RE: Partial Inductance

Larry Rubin (larry@qdt.com)
Tue, 17 Jun 97 15:52:12 PDT

My favorite way to look at partial inductance is the following:

E = -jwA - Grad(V)

E = electric field
A = Vector potential = Integral[ G(w) J dv ]
V = Scalar Potential = Integral[ G(w) p dv ]

G(w) = free space Green's function = exp(-jwr)/r
w = angular frequency, j = sqrt(-1)

J = current density
p = charge density

r = distance from observer to volume element
dv = volume element

First discretize the source current densities:

J dv ~= Sum[n, In]

For a perfect electric conductor:

E(tangent) = 0 -> Grad(V) = -jwA (tangent to the conductor surface)

Substituting the sum for J and interchanging the sum and the integral:

Grad(V) = -jw Sum[n, An]

Integrate over a line segment representing the tangent on the destination
conductor (m) :

Integral[Grad(V) dXm] = -jw Sum[n, Integral[An, dXm]]

= -jw Sum[n, In * Lmn]

where Lmn is the (mutual) partial inductance of the n,m conductor pair.

Of course the integral on the left is the potential difference across the
the mth conductor segment. So the partial inductance is just the potential
difference (voltage) across the mth conductor due to a 1 Amp/second
current ramp on the nth conductor. As has been pointed out, measuring
these voltages can be tricky due to the interaction of the probe with the
fields, but the concept itself is straightforward. Note that no loop
is required. The charges piling up at the ends can be ignored for the
calculation. Even for the case of a loop, it is a charge pileup that is
needed to create the scalar potential gradient necessary to cancel the
EMF due to the jwA.

Partial inductance is a useful bookeeping device for keeping track of all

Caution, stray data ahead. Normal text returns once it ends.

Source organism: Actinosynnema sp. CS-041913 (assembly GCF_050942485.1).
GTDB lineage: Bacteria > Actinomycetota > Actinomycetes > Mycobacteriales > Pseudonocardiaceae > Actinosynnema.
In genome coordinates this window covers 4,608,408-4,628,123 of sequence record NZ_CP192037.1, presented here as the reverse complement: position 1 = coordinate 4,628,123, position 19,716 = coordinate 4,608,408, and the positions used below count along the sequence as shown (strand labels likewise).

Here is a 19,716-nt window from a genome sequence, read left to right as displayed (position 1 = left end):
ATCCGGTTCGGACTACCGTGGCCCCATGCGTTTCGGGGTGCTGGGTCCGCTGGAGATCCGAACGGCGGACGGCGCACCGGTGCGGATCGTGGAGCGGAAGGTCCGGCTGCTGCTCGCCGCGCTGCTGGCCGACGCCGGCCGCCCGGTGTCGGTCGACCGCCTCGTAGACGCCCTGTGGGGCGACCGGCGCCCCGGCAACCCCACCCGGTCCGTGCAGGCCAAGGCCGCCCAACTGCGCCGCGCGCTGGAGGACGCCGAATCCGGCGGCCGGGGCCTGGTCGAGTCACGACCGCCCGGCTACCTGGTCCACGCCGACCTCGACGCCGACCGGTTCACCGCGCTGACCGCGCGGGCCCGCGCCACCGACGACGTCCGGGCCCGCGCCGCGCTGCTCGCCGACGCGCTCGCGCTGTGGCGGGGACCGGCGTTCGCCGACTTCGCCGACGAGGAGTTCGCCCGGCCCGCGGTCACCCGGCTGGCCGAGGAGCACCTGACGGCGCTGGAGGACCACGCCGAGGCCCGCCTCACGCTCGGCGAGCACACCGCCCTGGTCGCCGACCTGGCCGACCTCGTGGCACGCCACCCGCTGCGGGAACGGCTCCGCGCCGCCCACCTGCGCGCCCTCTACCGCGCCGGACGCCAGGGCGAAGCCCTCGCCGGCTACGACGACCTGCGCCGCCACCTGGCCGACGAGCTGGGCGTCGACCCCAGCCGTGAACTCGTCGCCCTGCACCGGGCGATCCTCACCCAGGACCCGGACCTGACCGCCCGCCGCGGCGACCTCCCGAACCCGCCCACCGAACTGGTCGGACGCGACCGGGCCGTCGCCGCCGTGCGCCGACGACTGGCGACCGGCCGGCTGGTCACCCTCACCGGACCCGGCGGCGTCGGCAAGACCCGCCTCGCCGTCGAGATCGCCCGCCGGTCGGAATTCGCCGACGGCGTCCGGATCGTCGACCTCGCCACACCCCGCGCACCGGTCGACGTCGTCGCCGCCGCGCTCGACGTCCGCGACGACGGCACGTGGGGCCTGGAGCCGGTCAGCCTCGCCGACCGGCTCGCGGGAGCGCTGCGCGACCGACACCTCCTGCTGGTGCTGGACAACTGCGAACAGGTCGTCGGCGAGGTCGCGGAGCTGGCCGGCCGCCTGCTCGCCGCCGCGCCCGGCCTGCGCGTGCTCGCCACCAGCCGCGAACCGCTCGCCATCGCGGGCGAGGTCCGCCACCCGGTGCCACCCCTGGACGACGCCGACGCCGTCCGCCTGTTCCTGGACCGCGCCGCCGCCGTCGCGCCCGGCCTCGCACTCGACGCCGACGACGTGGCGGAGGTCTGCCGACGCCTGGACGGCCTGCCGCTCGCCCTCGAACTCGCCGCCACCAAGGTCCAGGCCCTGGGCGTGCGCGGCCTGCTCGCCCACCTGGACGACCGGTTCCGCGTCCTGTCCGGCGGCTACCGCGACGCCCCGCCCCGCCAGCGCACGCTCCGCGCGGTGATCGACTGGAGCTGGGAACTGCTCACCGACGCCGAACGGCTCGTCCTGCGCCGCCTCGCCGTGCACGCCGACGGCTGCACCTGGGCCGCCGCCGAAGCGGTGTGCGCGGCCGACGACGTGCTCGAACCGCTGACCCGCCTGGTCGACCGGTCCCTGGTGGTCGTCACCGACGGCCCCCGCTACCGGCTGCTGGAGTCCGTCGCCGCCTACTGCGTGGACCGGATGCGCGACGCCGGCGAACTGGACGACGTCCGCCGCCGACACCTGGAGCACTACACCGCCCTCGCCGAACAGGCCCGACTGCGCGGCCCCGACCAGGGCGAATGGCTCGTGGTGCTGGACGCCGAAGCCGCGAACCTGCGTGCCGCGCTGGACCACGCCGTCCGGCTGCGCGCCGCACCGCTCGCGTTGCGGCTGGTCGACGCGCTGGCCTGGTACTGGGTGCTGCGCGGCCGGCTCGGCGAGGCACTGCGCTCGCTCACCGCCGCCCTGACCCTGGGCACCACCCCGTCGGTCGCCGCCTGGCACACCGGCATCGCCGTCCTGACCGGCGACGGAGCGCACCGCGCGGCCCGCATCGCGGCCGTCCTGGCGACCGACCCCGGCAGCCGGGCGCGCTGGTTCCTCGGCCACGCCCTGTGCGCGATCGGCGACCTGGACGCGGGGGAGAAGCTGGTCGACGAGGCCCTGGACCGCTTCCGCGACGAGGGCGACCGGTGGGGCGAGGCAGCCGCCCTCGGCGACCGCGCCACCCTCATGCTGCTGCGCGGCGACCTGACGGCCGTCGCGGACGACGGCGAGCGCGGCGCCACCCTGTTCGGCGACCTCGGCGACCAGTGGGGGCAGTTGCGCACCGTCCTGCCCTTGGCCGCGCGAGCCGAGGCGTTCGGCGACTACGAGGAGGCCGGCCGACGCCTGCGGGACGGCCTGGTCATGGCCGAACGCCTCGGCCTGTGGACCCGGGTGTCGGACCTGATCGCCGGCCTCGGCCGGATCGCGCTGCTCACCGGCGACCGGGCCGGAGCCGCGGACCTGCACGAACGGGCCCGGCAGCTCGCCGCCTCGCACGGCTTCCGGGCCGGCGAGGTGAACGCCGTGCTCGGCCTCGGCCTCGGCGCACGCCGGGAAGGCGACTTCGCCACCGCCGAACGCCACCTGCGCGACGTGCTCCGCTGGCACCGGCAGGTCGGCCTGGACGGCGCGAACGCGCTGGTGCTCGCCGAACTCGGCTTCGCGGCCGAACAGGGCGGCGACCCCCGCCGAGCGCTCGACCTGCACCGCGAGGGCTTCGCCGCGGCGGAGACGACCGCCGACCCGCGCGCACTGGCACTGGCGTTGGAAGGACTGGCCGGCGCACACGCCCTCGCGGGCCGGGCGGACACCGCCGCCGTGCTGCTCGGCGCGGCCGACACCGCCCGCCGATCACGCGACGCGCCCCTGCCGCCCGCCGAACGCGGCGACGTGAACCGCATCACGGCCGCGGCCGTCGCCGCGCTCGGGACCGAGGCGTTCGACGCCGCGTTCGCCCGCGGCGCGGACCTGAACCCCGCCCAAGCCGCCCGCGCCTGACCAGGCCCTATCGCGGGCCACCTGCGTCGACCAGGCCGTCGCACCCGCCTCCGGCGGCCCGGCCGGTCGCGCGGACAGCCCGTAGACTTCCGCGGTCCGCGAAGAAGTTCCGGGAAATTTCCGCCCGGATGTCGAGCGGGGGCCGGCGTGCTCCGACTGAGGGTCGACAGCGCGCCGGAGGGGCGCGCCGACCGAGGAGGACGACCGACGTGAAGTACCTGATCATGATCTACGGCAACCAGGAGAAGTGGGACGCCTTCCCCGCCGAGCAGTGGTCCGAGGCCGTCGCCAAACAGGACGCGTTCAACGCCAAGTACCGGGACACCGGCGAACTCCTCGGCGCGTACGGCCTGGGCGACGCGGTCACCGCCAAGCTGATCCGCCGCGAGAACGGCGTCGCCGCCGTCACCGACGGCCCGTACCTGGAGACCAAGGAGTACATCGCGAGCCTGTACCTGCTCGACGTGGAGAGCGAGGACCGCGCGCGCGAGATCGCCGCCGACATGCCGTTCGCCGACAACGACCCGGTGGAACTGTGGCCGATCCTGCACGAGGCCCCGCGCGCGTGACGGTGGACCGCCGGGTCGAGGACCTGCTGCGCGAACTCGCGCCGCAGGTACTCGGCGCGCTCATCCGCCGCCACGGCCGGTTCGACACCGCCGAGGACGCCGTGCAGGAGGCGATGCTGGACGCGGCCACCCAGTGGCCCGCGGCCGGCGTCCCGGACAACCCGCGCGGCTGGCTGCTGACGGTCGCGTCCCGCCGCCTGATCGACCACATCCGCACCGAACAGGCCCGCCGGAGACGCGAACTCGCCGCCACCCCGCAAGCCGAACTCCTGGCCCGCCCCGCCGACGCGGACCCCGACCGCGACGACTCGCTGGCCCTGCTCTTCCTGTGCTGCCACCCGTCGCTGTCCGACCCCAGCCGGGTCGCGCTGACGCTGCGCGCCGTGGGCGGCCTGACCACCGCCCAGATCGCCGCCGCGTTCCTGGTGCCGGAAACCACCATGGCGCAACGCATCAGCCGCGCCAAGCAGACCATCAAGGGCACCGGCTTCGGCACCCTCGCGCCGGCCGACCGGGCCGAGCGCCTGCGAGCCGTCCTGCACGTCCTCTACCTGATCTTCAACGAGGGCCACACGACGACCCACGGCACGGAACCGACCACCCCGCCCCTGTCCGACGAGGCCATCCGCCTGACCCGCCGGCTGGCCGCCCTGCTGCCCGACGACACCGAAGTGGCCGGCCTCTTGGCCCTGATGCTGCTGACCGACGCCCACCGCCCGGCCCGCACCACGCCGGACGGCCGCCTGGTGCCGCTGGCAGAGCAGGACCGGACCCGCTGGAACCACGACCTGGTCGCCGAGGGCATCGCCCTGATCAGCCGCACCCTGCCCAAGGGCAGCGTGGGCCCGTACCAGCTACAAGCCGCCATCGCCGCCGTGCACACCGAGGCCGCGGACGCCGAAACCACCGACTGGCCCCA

the of the magnetic interactions in complex multi-conductor configurations.
The fact that a given value is difficult to measure in isolation leads to
confusion, but does not invalidate the technique.

Larry

Larry Rubin
Viewlogic Advanced Development Group
(Quad Design Technology)

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>From Edlund@EXCHANGE.eng.pko.dec.com Tue Jun 17 14:09:46 1997
From: "Edlund, Greg" <Edlund@EXCHANGE.eng.pko.dec.com>
To: "'J. Eric Bracken'" <bracken@ansoft.com>
Cc: "'si-list@silab.eng.sun.com'" <si-list@silab.Eng.Sun.COM>
Subject: RE: Partial Inductance
Date: Tue, 17 Jun 1997 16:46:45 -0400
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I myself don't have a problem with currents that don't form a loop.
After all, current is just charge moving past a point (or through a
surface, or through a volume). And if you're moving along with the
charge, it isn't a current at all, right? Witness the quarter-wave
dipole antenna. When a time-dependent magnetic field cuts the wire, a
current is induced, right? There doesn't need to be a loop for the
charge in the copper to move around.

Now about partial inductances: seems like this is kind of a
mathematical construct to let us think about inductive voltage drops in
much the same way we think about Ohmic drops, i.e. that they add up to
zero around a loop. (Most of us would rather think in terms of i and v